"Star Trek: Discovery" creators: Our Klingons are secretly Trumpsters

The producers behind "Star Trek: Discovery" explain how the Klingon battle cry is basically "MAGA"

Published September 22, 2017 12:29PM (EDT)

Mary Chieffo and Chris Obi in "Star Trek: Discovery" (CBS/Jan Thijs)
Mary Chieffo and Chris Obi in "Star Trek: Discovery" (CBS/Jan Thijs)

The co-executive producer of the new series "Star Trek: Discovery" has told Rolling Stone that President Donald Trump's 2016 presidential campaign was "front and center in our minds" as they developed it — so much so that the rallying cry of the show's villains is specifically patterned after the Trumpster credo "Make America Great Again"

"We felt like it would be interesting to really look at what's going on in the United States," Aaron Harberts told Rolling Stone, noting that the series' primary villains — an extremist Klingon sect — scream "Remain Klingon," something deliberately reminiscent of "Make America Great Again."

As Harberts put it, "It's a call to isolationism. It's about racial purity, and it's about wanting to take care of yourself. And if anybody is reaching a hand out to help you, it's about smacking it away . . . That was pretty provocative for us, and it wasn't necessarily something that we wanted to completely lean into. But it was happening. We were hearing the stories."

"Discovery" star Jason Isaacs added "We're living in monstrous times, let's not dance around it. Hideous, divisive times, when all sorts of stuff we thought was long buried is coming to the surface, and being encouraged by the most powerful people on the planet. We're living in disgusting times."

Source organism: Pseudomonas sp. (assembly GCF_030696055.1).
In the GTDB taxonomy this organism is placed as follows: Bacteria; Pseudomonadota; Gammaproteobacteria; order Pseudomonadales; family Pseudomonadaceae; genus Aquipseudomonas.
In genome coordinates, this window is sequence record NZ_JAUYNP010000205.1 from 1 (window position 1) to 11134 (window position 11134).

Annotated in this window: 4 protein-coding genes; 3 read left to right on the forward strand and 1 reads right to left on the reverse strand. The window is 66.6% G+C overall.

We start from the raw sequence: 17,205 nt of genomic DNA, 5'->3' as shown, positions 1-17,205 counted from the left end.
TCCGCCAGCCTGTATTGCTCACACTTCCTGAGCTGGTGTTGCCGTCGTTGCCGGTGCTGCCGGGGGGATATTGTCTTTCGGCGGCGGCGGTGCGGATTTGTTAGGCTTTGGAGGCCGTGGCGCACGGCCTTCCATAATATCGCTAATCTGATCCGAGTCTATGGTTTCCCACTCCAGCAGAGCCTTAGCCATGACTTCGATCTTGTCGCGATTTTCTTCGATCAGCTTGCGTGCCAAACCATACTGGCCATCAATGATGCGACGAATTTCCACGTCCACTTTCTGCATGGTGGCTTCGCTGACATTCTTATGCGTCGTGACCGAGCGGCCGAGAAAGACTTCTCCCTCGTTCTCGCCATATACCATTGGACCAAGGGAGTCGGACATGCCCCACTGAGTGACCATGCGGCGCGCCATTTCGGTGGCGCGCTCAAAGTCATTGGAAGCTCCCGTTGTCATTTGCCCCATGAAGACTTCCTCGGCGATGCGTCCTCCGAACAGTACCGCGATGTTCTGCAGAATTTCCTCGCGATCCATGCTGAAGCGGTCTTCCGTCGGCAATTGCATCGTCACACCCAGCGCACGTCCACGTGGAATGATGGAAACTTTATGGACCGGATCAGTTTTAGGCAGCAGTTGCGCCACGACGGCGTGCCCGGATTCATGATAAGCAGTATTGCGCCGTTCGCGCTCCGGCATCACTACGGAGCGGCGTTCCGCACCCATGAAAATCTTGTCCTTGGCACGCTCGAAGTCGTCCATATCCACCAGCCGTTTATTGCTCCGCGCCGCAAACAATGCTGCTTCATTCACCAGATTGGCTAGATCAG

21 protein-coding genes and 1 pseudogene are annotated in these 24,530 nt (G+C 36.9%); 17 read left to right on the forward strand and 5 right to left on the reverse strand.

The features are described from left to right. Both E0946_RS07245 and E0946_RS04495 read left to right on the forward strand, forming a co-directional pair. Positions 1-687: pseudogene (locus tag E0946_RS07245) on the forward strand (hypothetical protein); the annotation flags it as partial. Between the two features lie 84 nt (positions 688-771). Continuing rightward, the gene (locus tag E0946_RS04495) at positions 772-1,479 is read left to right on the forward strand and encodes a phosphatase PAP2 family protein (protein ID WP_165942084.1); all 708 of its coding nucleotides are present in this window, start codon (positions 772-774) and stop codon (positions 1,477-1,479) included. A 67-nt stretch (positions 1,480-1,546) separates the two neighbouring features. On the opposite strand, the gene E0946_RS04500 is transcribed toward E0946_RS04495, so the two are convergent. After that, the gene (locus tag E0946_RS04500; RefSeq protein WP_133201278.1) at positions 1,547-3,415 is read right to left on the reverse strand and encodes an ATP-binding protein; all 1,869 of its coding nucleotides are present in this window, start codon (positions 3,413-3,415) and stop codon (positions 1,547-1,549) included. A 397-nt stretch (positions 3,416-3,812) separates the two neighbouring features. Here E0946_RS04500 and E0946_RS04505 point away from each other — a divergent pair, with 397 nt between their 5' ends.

He continued, "I don't think science fiction can solve any of these things. But we are holding up an optimistic vision of what the world could be – a better vision of ourselves."

It's actually fairly common for "Star Trek" properties to tackle their subjects with distinctly progressive stances. Ever since the original series took to the airwaves in 1966, the series has been notable for presenting an optimistic view of the future, one that emphasizes economic equality, racial diversity and an overall ethos that values science and mutual respect over superstition and intolerance.


By Matthew Rozsa

Matthew Rozsa is a professional writer whose work has appeared in multiple national media outlets since 2012 and exclusively at Salon since 2016. His diverse interests are reflected in his interview, including: President Jimmy Carter (1977-1981), Israeli Prime Minister Ehud Barak (1999-2001), animal scientist and autism activist Temple Grandin, inventor Ernő Rubik, comedian Bill Burr ("F Is for Family"), novelist James Patterson ("The President's Daughter"), epidemiologist Monica Gandhi, theoretical cosmologist Janna Levin, voice actor Rob Paulsen ("Animaniacs"), mRNA vaccine pioneer Katalin Karikó, philosopher of science Vinciane Despret, actor George Takei ("Star Trek"), climatologist Michael E. Mann, Washington Gov. Jay Inslee (2013-present), dog cognition researcher Alexandra Horowitz, Libertarian presidential candidate Gary Johnson (2012, 2016), comedian and writer Larry Charles ("Seinfeld"), Democratic vice presidential nominee Joe Lieberman (2000), Ambassador Michael McFaul (2012-2014), economist Richard Wolff, director Kevin Greutert ("Saw VI"), model Liskula Cohen, actor Rodger Bumpass ("SpongeBob Squarepants"), Senator John Hickenlooper (2021-present), Senator Martin Heinrich (2013-present), Egyptologist Richard Parkinson, Rep. Eric Swalwell (2013-present), media entrepreneur Dan Abrams, actor R. J. Mitte ("Breaking Bad"), theoretical physicist Avi Loeb, biologist and genomics entrepreneur William Haseltine, comedian David Cross ("Scary Movie 2"), linguistics consultant Paul Frommer ("Avatar"), Maryland Gov. Martin O'Malley (2007-2015), computer engineer and Internet co-inventor Leonard Kleinrock and right-wing insurrectionist Roger Stone.

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